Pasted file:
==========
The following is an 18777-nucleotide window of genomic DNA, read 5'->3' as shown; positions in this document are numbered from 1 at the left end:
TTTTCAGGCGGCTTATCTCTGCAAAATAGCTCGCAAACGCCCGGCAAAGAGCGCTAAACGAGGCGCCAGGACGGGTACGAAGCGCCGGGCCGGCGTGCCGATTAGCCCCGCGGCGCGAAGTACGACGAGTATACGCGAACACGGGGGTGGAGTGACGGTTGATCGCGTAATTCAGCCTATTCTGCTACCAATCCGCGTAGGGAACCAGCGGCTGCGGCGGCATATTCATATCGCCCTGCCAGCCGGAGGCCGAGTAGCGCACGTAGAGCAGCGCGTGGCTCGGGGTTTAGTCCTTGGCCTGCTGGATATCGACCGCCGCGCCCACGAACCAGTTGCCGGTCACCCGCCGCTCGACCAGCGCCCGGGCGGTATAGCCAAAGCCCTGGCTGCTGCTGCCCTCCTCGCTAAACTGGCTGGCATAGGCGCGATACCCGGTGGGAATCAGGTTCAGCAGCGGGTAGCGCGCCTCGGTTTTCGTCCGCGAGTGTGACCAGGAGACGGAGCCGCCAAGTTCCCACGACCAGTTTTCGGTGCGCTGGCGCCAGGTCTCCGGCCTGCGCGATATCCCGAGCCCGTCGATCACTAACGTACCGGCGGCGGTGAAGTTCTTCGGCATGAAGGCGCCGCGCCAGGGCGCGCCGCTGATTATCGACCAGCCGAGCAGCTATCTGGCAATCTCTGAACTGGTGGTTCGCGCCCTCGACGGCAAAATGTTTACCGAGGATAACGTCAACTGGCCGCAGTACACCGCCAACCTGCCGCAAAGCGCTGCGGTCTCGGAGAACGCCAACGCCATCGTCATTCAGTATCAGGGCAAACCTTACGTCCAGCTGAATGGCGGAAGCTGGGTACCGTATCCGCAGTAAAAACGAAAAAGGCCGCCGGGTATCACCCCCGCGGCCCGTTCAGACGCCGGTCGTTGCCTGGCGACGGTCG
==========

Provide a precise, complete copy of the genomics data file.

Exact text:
The following is an 18777-nucleotide window of genomic DNA, read 5'->3' as shown; positions in this document are numbered from 1 at the left end:
TTTTCAGGCGGCTTATCTCTGCAAAATAGCTCGCAAACGCCCGGCAAAGAGCGCTAAACGAGGCGCCAGGACGGGTACGAAGCGCCGGGCCGGCGTGCCGATTAGCCCCGCGGCGCGAAGTACGACGAGTATACGCGAACACGGGGGTGGAGTGACGGTTGATCGCGTAATTCAGCCTATTCTGCTACCAATCCGCGTAGGGAACCAGCGGCTGCGGCGGCATATTCATATCGCCCTGCCAGCCGGAGGCCGAGTAGCGCACGTAGAGCAGCGCGTGGCTCGGGGTTTAGTCCTTGGCCTGCTGGATATCGACCGCCGCGCCCACGAACCAGTTGCCGGTCACCCGCCGCTCGACCAGCGCCCGGGCGGTATAGCCAAAGCCCTGGCTGCTGCTGCCCTCCTCGCTAAACTGGCTGGCATAGGCGCGATACCCGGTGGGAATCAGGTTCAGCAGCGGGTAGCGCGCCTCGGTTTTCGTCCGCGAGTGTGACCAGGAGACGGAGCCGCCAAGTTCCCACGACCAGTTTTCGGTGCGCTGGCGCCAGGTCTCCGGCCTGCGCGATATCCCGAGCCCGTCGATCACTAACGTACCGGCGGCGGTGAAGTTCTTCGGCATGAAGGCGCCGCGCCAGGGCGCGCCGCTGATTATCGACCAGCCGAGCAGCTATCTGGCAATCTCTGAACTGGTGGTTCGCGCCCTCGACGGCAAAATGTTTACCGAGGATAACGTCAACTGGCCGCAGTACACCGCCAACCTGCCGCAAAGCGCTGCGGTCTCGGAGAACGCCAACGCCATCGTCATTCAGTATCAGGGCAAACCTTACGTCCAGCTGAATGGCGGAAGCTGGGTACCGTATCCGCAGTAAAAACGAAAAAGGCCGCCGGGTATCACCCCCGCGGCCCGTTCAGACGCCGGTCGTTGCCTGGCGACGGTCG